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The King is gone

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Golfing great Palmer dies at 87.

WASHINGTON (AFP) – Arnold Palmer, the golf great whose charisma and common touch drew a legion of fans known as “Arnie’s Army’’ and propelled the game into the mainstream, died Sunday at the age of 87.

“Arnold Palmer will always be a champion, in every sense of the word,’’ the US Golf Association said in a statement mourning the death of “golf’s greatest ambassador.’’

“He inspired generations to love golf by sharing his competitive spirit, displaying sportsmanship, caring for golfers and golf fans, and serving as a lifelong ambassador for the sport.

“The game is indeed better because of him, and in so many ways, will never be the same.’’

Palmer, a native of Latrobe, Pennsylvania, died at UPMC Presbyterian Hospital in Pittsburgh, where he had been since Thursday while undergoing heart tests, the Pittsburgh Post-Gazette reported.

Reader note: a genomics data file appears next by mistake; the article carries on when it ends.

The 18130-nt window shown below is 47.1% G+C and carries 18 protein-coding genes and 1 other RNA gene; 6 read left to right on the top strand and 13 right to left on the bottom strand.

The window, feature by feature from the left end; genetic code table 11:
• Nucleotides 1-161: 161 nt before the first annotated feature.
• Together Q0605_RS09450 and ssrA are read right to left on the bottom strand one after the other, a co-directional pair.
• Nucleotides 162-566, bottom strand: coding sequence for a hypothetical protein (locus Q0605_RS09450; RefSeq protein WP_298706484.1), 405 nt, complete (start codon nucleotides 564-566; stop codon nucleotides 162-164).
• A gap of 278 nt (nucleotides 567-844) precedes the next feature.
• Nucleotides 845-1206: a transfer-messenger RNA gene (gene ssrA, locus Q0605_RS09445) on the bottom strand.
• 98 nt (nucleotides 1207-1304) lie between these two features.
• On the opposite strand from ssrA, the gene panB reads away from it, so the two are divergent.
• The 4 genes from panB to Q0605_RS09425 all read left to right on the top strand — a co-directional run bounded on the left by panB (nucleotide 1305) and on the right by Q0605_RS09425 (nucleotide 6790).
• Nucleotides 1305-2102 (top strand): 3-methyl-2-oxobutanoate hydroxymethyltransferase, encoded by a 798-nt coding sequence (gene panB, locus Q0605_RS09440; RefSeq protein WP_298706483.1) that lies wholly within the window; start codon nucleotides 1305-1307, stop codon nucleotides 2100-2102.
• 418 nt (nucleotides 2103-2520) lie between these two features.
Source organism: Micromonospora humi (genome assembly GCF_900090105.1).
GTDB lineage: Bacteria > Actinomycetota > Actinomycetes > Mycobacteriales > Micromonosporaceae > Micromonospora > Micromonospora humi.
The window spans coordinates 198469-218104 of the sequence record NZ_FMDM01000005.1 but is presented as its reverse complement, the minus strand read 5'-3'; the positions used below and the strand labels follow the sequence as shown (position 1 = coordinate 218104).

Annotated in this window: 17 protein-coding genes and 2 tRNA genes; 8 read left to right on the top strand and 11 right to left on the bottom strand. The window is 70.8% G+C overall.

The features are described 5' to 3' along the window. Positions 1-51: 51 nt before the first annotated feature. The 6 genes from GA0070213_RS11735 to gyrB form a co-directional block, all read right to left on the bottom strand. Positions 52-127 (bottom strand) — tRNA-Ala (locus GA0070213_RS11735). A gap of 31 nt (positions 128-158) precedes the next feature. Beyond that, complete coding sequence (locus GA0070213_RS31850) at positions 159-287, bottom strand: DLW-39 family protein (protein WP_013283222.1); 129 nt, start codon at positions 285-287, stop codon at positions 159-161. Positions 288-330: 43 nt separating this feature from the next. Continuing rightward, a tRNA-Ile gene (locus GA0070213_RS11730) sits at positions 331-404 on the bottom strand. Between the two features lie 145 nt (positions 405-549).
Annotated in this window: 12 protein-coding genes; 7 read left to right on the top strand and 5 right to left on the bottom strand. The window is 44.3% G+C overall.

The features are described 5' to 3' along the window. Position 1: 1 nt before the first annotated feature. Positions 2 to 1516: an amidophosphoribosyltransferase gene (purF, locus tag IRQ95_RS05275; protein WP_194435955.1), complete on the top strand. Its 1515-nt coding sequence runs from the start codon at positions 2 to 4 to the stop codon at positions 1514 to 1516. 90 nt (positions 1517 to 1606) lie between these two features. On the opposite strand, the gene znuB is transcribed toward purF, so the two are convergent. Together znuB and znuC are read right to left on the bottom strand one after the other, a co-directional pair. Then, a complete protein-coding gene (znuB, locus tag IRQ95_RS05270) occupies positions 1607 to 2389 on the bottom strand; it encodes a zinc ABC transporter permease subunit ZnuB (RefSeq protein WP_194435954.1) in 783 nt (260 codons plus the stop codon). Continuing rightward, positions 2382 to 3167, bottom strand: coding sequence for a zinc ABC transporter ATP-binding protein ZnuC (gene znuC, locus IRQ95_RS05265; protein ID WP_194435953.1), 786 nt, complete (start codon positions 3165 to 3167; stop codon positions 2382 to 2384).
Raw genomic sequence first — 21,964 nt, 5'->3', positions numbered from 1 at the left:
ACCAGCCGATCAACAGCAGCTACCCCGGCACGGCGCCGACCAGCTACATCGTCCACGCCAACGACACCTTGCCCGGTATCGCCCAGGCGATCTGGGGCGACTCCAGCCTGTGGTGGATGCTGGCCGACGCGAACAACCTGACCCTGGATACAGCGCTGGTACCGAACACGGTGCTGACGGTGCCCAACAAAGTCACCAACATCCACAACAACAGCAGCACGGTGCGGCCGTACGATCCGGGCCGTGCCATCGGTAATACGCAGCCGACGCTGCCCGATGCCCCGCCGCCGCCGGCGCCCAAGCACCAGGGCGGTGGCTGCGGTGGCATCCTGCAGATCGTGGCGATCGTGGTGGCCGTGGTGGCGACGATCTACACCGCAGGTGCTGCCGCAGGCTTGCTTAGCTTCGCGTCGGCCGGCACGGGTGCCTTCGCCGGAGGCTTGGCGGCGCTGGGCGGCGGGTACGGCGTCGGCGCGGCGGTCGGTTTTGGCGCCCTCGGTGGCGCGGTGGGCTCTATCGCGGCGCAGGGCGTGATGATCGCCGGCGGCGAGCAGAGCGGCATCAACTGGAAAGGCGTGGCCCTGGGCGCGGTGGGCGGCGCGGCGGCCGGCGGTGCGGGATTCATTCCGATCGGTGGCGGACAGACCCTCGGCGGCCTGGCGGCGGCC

No cause of death was immediately given.

“We just lost one of the incredible people in the game of golf and in all of sports,’’ 18-time major champion Jack Nicklaus said.

“He has always been a fighter and he never gave up on anything. He didn’t give up even now. Maybe his body did, but I know Arnold’s will and spirit did not.’’

Palmer, known as “The King,’’ captured seven major tournaments during his illustrious career, taking The Masters four times (in 1958, 1960, 1962 and 1964), the British Open twice (in 1961 and 1962) and the US Open once (in 1960).

His go-for-broke style enthralled fans, and he became one of golf’s first television superstars, helping make the sport accessible to a much wider audience.

His rise – along with those of Nicklaus and Gary Player – set the stage for the sport’s huge broadcast rights fees and prize money riches, which were later enhanced by the success of Tiger Woods.

“Thanks Arnold for your friendship, counsel and a lot of laughs,’’ Woods said on Twitter after news of Palmer’s death. “Your philanthropy and humility are part of your legend.

“It’s hard to imagine golf without you or anyone more important to the game than the King.’’

Palmer looked frail when he joined fellow icons Player and Nicklaus for the ceremonial first tee shot at the Masters in April.

For the first time in 10 years, he didn’t swing a club, instead sitting in a chair to watch the spectacle.

In June, he elected not to travel to Oakmont, Pennsylvania, for the US Open in his home state.

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